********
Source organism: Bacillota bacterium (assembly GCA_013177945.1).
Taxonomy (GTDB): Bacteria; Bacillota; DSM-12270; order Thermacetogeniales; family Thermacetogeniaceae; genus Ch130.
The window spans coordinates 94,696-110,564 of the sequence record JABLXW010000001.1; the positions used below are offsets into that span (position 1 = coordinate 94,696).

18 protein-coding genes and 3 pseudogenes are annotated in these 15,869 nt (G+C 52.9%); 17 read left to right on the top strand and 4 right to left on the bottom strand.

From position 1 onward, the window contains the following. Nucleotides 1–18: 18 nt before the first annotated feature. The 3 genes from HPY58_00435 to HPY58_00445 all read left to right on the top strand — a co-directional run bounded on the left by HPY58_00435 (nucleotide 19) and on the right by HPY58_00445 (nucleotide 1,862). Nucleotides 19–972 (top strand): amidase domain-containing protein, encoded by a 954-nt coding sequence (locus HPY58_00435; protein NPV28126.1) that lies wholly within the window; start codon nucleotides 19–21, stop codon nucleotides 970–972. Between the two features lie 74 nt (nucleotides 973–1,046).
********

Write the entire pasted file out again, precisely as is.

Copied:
Source organism: Bacillota bacterium (assembly GCA_013177945.1).
Taxonomy (GTDB): Bacteria; Bacillota; DSM-12270; order Thermacetogeniales; family Thermacetogeniaceae; genus Ch130.
The window spans coordinates 94,696-110,564 of the sequence record JABLXW010000001.1; the positions used below are offsets into that span (position 1 = coordinate 94,696).

18 protein-coding genes and 3 pseudogenes are annotated in these 15,869 nt (G+C 52.9%); 17 read left to right on the top strand and 4 right to left on the bottom strand.

From position 1 onward, the window contains the following. Nucleotides 1–18: 18 nt before the first annotated feature. The 3 genes from HPY58_00435 to HPY58_00445 all read left to right on the top strand — a co-directional run bounded on the left by HPY58_00435 (nucleotide 19) and on the right by HPY58_00445 (nucleotide 1,862). Nucleotides 19–972 (top strand): amidase domain-containing protein, encoded by a 954-nt coding sequence (locus HPY58_00435; protein NPV28126.1) that lies wholly within the window; start codon nucleotides 19–21, stop codon nucleotides 970–972. Between the two features lie 74 nt (nucleotides 973–1,046).